In a letter to the judge in the criminal fraud case, lawyers for FTX founder Sam Bankman-Fried denied prosecutors’ accusations that his contacts with a New York Times reporter amounted to witness tampering but agreed to accept a gag order.
The letter, disclosed on Sunday, came as prosecutors sought to prevent Bankman-Fried and his associates from making public statements that could jeopardize the case.
FTX, a cryptocurrency exchange formerly valued at $32 billion filed for bankruptcy protection in November after it was unable to repay depositors. Bankman-Fried has pled not guilty to fraud.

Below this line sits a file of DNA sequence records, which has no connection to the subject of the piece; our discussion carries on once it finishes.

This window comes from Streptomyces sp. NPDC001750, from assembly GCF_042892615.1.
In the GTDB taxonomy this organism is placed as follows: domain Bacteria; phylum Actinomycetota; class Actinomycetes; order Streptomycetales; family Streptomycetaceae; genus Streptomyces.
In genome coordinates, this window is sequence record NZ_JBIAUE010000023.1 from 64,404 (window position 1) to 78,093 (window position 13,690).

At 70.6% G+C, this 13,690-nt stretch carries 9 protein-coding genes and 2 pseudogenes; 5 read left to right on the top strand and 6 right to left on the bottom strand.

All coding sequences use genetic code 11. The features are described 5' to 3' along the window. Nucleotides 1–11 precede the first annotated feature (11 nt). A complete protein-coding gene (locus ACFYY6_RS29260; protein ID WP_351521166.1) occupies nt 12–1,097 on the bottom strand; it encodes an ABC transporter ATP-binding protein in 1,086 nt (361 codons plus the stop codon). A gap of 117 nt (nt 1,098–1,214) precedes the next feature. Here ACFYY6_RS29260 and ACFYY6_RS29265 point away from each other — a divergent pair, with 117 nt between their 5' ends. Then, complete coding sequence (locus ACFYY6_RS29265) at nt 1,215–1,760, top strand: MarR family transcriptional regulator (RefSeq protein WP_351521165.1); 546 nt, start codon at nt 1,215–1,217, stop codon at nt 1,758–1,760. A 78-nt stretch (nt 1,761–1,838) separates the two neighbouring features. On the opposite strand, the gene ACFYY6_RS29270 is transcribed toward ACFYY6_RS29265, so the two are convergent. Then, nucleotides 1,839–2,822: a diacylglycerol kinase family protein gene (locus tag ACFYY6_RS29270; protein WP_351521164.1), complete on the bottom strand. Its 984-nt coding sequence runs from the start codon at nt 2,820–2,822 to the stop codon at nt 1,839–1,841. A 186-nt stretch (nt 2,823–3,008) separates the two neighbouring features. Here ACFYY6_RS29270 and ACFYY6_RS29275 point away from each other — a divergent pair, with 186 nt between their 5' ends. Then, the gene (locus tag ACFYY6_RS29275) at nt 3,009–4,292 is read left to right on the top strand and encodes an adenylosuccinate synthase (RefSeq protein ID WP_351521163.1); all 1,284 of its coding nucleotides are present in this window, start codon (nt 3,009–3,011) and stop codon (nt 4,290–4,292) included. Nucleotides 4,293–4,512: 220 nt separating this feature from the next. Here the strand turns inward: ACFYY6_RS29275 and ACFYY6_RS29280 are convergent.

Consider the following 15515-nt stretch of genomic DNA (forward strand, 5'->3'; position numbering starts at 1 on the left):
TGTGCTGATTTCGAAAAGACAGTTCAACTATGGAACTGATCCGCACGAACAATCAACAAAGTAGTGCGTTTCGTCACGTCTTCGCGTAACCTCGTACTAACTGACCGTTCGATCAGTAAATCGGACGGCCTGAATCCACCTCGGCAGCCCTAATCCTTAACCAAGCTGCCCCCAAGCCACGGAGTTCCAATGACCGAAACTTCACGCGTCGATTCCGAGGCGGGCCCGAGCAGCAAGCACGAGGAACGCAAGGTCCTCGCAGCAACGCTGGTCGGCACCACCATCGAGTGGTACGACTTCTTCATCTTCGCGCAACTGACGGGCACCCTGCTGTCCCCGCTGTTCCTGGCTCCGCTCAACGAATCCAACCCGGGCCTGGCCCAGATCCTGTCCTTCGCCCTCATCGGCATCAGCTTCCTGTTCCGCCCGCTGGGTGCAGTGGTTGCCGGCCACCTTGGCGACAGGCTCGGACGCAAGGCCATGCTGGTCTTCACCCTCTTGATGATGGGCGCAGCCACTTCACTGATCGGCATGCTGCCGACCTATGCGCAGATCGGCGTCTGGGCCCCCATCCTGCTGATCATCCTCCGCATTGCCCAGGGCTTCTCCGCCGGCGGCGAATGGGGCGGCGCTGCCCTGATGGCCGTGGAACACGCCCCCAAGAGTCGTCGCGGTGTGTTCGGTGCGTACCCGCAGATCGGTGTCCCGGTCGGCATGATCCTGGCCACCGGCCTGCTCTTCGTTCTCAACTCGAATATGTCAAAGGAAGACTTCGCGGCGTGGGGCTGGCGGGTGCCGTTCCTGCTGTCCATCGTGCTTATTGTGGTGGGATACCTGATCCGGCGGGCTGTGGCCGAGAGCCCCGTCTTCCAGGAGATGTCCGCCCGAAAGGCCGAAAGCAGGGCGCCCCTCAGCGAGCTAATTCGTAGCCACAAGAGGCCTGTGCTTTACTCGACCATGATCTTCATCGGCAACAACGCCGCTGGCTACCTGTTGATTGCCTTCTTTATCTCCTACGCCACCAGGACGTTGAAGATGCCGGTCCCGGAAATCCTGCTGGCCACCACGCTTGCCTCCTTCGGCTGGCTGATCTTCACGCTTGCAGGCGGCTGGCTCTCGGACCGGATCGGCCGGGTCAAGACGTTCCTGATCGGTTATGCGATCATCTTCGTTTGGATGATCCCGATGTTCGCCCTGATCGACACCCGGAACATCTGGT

“Bankman-Fried did not violate the protective order in this case, nor did he violate his bail conditions, nor did he violate any law or rule governing his conduct,” Bankman-Fried’s lawyer Mark Cohen said in the letter.
An article titled “Inside the Private Writings of Caroline Ellison, Star Witness in the FTX Case” published by the New York Times reported excerpts from Ellison’s personal Google documents from before the collapse of FTX in which she spoke about being “pretty unhappy and overwhelmed” with her job and feeling “hurt/rejected” from her breakup with Bankman-Fried.
Ellison, the former CEO of Bankman-Fried’s Alameda Research hedge fund, pled guilty to cheating investors and agreed to cooperate with authorities. Bankman-Fried admitted to being in a relationship with Ellison in December but provided no other specifics.